We all got through the meal without crying. It was delicious, like it always was, though I’m sure no one could taste anything. Our palates felt grey without him there, desensitized somehow.
There were a lot of silences at the dinner table that evening, incredibly unusual for our family. The table was the center of our little universe. It was where we gathered several times a day to share stories about work or friends. It was there we laughed together about funny things we’d heard. That day though, the silence was unbearable. I couldn’t think of much to say, and neither could anyone else. We talked a little about my father, about his love of food, and about how much he would be missed.
“Remember how much he loved carving the lamb?” Mom asked.
We all nodded, holding in the explosion of sobs which would have come out had we opened our mouths.
With a kind of unspoken agreement, my family decided that day that we would continue my father’s legacy. We all knew that eating, finding enjoyment in food, and sharing with each other would make him happy. Sitting quietly missing him was just too hard. Making his lamb dish for every not-Easter-Easter was a way for us all to share a meal with him again.
I missed him the most after that meal was over. It had always been my father’s job to clean the meat off the bones and take care of the leftovers. He'd carve everything off with deft fingers and always packaged a little bundle for me to take home. Whenever I’d eat the leftovers at home, I’d call dad to tell him how good they were.
There would be no phone call this time, and it felt like a punch to the gut. I understood his death on a grand level – the big idea. But it was the little things now missing that I hadn’t realized would affect me. There wouldn’t be any more impromptu phone calls to talk about food.
Who would I text when I needed to know what temperature to set the oven at?
Who else would care about the new restaurant I tried?
Who would watch the cooking shows with me and laugh about the millions of tiny little bowls they use to prep the ingredients?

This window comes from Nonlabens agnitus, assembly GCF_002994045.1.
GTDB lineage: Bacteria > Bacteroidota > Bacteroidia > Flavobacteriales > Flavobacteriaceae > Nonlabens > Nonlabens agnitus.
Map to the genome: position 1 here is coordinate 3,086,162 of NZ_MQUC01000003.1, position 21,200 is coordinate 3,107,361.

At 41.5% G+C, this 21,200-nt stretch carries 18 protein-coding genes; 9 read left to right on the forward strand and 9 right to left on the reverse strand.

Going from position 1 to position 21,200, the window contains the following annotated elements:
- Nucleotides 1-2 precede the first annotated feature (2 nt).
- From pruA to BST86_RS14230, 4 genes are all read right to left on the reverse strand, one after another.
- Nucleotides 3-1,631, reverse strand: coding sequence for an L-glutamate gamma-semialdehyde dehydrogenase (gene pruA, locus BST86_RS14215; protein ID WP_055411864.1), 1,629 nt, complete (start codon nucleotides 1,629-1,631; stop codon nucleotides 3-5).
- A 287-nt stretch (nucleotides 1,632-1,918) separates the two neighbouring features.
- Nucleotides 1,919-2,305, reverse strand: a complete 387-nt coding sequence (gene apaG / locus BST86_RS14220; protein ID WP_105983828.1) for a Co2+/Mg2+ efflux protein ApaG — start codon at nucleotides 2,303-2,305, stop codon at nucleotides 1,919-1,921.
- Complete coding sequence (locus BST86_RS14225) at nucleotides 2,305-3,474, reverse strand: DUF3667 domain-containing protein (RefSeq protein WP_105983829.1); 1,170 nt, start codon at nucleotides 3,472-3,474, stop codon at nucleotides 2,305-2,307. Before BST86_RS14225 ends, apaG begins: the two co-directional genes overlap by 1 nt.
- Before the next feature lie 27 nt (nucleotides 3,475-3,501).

While I had accepted his death, I hadn’t gotten used to its ripple of ramifications.
My father didn’t make it to that dinner, but I know he must have been watching.
The Not-Easter-Easter lamb, eaten just days after he passed, is a meal that will forever remind me of him and everything he loved. As I used the naan to break apart the shreds of lamb and dunked it slowly in the raita, I remembered the many times I had asked him for this recipe. Each time I wanted to make it, I’d spend a few minutes talking to him before I left to do my grocery shopping, making sure I had everything on my list. Then while I was making the marinade, I’d have to text him several times just so I had the quantities right. And finally, when it was time to put it in the oven, I’d need to call him again because I could never remember what temperature to set the oven.
In all the times I made it, it never once occurred to me to write down that lamb recipe. I took for granted that he’d be there the next time I wanted his help. He’d know how much ground red chilies I needed, and what kind of yogurt to buy. He’d tell me how long to bake it and how to check that it was done just right. He was there to help me figure out how to carve it and what to serve it with.
He never wrote any recipes down either, so my memories and my mother’s memories are what we’ll depend on going forward. He didn’t see the point of writing anything down because he knew everything by heart. Much like my Dadi, my father was an intuitive cook. I’m much the same. We don’t worry too much about getting it perfect. Instead, we focus on making the food satisfying. It’s not the same every time, but it’s just as good.